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The decision of the Authority follows:
49 FLRA No. 32
FEDERAL LABOR RELATIONS AUTHORITY
AMERICAN FEDERATION OF GOVERNMENT EMPLOYEES
NATIONAL AERONAUTICS AND SPACE ADMINISTRATION
MARSHALL SPACE FLIGHT CENTER, ALABAMA
DECISION AND ORDER ON A NEGOTIABILITY ISSUE
March 4, 1994
Before Chairman McKee and Members Talkin and Armendariz.(1)
I. Statement of the Case
This case is before the Authority on a negotiability appeal filed under section 7105(a)(2)(E) of the Federal Service Labor-Management Relations Statute (the Statute) and concerns the negotiability of a single proposal. For the reasons that follow we find that the proposal, which relates to the appointment of a Union representative to the rating panels that evaluate candidates for purposes of filling positions competitively, is nonnegotiable. In this regard, the proposal directly interferes with management's right to make selections for appointments under section 7106(a)(2)(C) of the Statute and does not constitute an appropriate arrangement that is negotiable under section 7106(b)(3) of the Statute.
II. Preliminary Matters
The Agency's statement of position was untimely filed. Upon receipt of the statement of position, the Authority ordered the Agency to show cause why its statement of position should be considered in view of the fact that information set forth in the statement of position indicated that it was untimely. In the Order To Show Cause, the Agency was also informed that: (1) the statement of service accompanying the statement of position did not comply with regulatory requirements in that it did not show service on the Union's representative of record, and (2) an insufficient number of copies of the statement of position had been submitted to the Authority. In its response to the Order To Show Cause, the Agency includes some statements in support of its position that the proposal at issue in the case is nonnegotiable. Those statements, which extend beyond the scope of the Order To Show Cause, will not be considered in this decision.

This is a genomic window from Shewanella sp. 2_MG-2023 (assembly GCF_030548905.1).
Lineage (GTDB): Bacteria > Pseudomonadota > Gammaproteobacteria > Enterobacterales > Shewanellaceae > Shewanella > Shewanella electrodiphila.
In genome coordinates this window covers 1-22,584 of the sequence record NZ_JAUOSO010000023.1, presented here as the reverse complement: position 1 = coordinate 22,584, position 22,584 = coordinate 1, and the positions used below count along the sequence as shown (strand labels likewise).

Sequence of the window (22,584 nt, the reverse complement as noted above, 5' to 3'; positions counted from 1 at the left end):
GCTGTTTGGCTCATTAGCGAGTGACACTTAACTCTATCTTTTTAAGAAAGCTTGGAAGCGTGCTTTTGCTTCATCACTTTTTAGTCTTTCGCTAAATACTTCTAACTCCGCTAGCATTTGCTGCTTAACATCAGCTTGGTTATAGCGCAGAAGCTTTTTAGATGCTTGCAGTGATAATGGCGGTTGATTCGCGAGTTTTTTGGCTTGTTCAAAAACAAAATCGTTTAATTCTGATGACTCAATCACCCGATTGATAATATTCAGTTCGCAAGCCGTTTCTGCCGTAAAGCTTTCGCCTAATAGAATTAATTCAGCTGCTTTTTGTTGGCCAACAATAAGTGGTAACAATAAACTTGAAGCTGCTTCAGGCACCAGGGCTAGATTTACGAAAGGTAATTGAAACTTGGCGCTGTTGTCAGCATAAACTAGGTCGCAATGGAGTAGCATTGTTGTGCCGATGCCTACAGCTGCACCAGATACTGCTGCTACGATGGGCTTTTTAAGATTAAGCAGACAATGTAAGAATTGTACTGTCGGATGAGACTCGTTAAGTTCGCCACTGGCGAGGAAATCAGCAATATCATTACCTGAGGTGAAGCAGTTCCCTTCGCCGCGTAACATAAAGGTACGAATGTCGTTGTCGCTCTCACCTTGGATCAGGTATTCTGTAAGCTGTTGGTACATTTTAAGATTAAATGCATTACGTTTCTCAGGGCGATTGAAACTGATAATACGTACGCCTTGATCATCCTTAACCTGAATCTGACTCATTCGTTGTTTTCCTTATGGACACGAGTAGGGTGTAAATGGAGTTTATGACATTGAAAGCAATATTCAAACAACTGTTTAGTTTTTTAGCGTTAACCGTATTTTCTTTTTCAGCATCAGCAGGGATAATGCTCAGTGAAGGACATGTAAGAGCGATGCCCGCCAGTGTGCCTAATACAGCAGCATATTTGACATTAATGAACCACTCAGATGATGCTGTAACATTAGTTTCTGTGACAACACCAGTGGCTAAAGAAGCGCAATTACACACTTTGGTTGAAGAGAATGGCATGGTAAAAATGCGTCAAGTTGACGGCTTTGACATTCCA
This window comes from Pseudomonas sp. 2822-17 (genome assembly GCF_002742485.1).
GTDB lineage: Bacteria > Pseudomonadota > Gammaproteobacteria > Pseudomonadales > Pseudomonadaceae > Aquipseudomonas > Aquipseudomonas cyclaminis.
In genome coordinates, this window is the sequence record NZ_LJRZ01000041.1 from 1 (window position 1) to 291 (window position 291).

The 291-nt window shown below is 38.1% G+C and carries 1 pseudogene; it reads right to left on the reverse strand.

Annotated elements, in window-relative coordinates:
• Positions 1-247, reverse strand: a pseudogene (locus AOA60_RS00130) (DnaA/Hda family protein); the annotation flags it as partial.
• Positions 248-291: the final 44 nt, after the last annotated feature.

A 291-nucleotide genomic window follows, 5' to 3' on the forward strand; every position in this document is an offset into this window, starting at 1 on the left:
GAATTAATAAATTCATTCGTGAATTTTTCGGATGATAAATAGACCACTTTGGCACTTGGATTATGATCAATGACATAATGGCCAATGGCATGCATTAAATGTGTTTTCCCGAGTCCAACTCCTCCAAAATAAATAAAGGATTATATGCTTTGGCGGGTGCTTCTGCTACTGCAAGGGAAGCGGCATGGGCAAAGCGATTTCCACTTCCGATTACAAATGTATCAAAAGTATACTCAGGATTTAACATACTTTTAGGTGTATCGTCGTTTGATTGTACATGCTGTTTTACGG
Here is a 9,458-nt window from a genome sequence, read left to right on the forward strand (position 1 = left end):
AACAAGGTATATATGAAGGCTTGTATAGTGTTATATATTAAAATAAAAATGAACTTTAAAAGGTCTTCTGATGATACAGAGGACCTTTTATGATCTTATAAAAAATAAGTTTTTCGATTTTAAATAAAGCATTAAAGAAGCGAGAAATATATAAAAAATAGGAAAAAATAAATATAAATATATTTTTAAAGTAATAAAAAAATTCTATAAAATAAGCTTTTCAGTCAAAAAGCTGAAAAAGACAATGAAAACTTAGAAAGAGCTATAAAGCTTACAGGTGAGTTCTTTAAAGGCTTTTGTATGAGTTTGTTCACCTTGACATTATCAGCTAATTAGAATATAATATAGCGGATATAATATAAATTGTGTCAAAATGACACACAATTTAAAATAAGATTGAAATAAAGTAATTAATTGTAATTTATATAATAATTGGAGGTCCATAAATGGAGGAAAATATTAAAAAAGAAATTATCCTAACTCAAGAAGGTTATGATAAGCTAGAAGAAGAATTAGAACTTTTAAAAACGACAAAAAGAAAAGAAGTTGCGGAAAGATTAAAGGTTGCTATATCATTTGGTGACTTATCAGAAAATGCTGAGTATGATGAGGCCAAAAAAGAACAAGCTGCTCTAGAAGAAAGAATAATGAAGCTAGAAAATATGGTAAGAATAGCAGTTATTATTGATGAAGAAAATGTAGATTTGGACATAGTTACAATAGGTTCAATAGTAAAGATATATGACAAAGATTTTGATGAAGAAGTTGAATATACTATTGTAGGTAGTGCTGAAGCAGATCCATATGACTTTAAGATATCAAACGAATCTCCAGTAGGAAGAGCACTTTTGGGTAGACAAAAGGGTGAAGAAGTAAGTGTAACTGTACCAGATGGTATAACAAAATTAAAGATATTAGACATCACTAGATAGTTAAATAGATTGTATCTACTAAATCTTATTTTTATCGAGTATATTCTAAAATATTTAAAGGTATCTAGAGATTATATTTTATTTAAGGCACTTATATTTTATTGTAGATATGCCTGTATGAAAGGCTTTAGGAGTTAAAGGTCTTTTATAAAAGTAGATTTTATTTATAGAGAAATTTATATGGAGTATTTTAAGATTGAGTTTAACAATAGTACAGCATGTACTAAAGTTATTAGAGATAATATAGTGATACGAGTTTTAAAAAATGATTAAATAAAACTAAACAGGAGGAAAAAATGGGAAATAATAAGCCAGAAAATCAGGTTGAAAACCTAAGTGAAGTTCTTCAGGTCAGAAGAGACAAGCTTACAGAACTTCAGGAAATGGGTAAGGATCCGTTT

As to the issues raised by the Authority's Order, the Agency concedes that under a "technical reading" of the Authority's regulations, its statement of position was untimely; however, it argues that under the circumstances involved, the time limits should be waived and the statement of position considered by the Authority. Response to Order at 1. The Agency acknowledges that the time limit for filing its statement of position was October 7, 1993. According to the Agency, on that date it placed its statement of position in Federal Express overnight mail rather than placing it in the U.S. Postal Service mail system. The statement of position was received by the Authority on October 8, 1993. The Agency asserts that its election to use Federal Express rather than the regular U.S. Postal Service mail system was an attempt to ensure more expeditious delivery to the Authority.
In response to the other two issues raised by the Order To Show Cause, the Agency states that a copy of the statement of position was sent by certified mail to the Union's representative of record on October 14, 1993, and it was received by him on October 18, 1993. To document this last fact, the Agency submits a signed and dated certified mail return receipt. The Agency also provides the requisite number of copies of its statement of position.